Genel Energy PLC (OTCPK:GEGYF), the largest oil producer in the Kurdistan Region of Iraq, is positioned to capitalize on the country's immense oil reserves and the greater fulfillment of its production potential. The risks and uncertainties Genel faces are clear, as Iraq remains unstable, hostile to foreigners, and ravaged by years of civil war and foreign occupation. But overall, on the basis of the company's experienced management, the production potential and low acquisition costs of its assets, its close tie relations with key players in the surrounding regional governments, and the increasing signs of stability in Kurdistan I believe Genel has the potential for long-term returns that may justify the hefty risk.
Overview: Iraq's Oil Industry
Iraq is blessed with abundant oil that is cheap to extract and close to newly built export terminals. Production has hit a three-decade high and continues to rise steadily. (Source: The Economist, November 2012)
With world's fourth-largest proven oil reserves (after Saudi Arabia, Venezuela, and Iran), Iraq has become a center of attention in the high-risk global energy and production game. 2011 estimates of the country's reserves are 143 billion barrels. Given its tumultuous recent past, it's no surprise that the country is producing well below its potential. In terms of daily oil production, Iraq is currently doing approximately 2.4 mbd (million barrels per day). In terms of potential, though, the International Energy Agency recently forecast that the country could be producing 8.3 mbd by 2035, with other industry analysts suggesting Iraq could hit 5 to 7 mbd by as early 2015.
Geopolitical Overview: Why Kurdistan?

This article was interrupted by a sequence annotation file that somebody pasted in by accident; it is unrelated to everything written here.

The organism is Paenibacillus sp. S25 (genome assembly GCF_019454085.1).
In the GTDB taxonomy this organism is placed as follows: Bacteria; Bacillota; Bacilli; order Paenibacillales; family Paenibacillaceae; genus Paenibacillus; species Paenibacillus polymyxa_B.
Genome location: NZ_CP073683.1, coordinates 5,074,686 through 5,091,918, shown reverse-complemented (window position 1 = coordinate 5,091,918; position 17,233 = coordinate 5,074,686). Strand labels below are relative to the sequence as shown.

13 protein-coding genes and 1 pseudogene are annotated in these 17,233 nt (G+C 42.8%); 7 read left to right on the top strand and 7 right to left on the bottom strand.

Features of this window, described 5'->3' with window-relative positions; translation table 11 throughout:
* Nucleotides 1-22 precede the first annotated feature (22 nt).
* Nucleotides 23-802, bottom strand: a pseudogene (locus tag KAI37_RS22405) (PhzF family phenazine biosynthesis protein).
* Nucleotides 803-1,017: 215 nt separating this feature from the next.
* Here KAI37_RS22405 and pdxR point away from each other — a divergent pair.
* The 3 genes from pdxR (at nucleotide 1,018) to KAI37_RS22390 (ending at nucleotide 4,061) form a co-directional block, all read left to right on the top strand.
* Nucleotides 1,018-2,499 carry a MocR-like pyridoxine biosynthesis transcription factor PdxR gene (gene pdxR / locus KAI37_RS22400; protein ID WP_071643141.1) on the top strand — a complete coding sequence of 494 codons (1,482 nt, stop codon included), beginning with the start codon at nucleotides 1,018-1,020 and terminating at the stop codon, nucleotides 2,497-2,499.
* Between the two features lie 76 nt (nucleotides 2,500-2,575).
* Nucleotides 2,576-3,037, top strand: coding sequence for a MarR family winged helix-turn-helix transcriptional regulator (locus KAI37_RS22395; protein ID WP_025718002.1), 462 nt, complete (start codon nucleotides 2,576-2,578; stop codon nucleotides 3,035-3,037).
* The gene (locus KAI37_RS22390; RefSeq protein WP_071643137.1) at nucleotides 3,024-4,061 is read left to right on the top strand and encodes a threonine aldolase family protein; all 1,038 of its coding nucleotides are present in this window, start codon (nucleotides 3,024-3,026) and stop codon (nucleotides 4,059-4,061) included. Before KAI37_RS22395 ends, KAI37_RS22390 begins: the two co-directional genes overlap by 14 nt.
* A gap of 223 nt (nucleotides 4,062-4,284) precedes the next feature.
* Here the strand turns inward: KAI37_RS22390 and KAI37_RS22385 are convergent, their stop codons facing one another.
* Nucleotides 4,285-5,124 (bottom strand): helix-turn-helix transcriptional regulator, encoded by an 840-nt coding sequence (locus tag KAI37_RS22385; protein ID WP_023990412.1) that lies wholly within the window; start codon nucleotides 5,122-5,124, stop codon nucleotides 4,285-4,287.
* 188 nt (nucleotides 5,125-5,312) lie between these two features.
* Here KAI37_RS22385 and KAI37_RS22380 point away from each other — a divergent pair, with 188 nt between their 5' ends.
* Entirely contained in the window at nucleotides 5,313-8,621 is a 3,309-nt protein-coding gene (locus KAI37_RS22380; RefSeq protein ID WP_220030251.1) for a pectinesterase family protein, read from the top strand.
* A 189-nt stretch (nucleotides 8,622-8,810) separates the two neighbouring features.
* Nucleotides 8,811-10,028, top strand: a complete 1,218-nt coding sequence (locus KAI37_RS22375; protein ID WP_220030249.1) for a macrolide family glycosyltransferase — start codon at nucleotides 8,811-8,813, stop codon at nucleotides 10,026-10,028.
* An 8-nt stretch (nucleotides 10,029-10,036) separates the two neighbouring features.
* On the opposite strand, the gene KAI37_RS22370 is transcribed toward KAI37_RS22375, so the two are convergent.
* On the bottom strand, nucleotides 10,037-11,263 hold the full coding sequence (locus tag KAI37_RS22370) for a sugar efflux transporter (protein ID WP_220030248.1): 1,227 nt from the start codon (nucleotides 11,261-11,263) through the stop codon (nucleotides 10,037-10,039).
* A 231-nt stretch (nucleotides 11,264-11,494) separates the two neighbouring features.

Of particular importance in Iraq's oil future is Kurdistan, the semi-autonomous province in the north and northwestern section of Iraq known internally as the Kurdistan Regional Government (KRG). Though Kurdistan is an integral part of Iraq, the Kurds view themselves as a culturally and politically distinct people separate from Arabs, Turks, and Persians. As such, the KRG is frequently at odds with the central Iraqi government, especially over the issue of oil.
Relative to the rest of Iraq, Kurdistan is more stable, has better infrastructure, and is far more willing to work with multinational oil companies -- all reasons for Genel's focus on the region, despite the fact that Kurdistan's reserves of around 45 billion barrels represent less than one-third of the country's total reserves. According to Luay al-Khatteeb, Director at the Iraq Energy Institute in London, "Kurdistan is 11 years ahead of the rest of Iraq in terms of political and commercial development."
While the central Iraqi government has been hostile toward the oil majors seeking to participate in the country's oil boom, the KRG has been far more receptive, and recently signed deals with the likes of Chevron, Gazprom, and Total. This has created significant tension between the KRG and central government, as the latter has deemed these deals illegal. Baghdad's central government claims that they alone have the authority to negotiate contracts and exports.
In terms of oil, Iraqi Kurdistan contains over 45 billion barrels of proven reserves. Today, the Kurds export around 200,000 b/d, through pipelines controlled by the central government. If political stability and good relations between the KRG and the Iraqi central government can be maintained, many see the potential for this figure to triple or quadruple in the coming years.
"Out of all the regions in Iraq, Kurdistan is probably the best positioned at this stage to increase its production significantly," noted industry analyst Amine Bouchentouf.
Genel's Management: The Second Coming of Tony Hayward?
One of the most interesting aspects of Genel is the people behind it. Tony Hayward, the chief executive who left BP after being vilified for his handling of Gulf Coast oil spill in 2011, has emerged at the helm of this much smaller company, seeking to make a new fortune in small oil. He is bankrolled in part by Nathaniel Rothschild, scion of the great European banking dynasty, as well as by Paulson & Company, John A. Paulson's New York hedge fund famous for making billions in 2008 shorting the subprime mortgage market. Hayward's business partner, Julian Metherell, is the former head of energy investment banking at Goldman Sachs.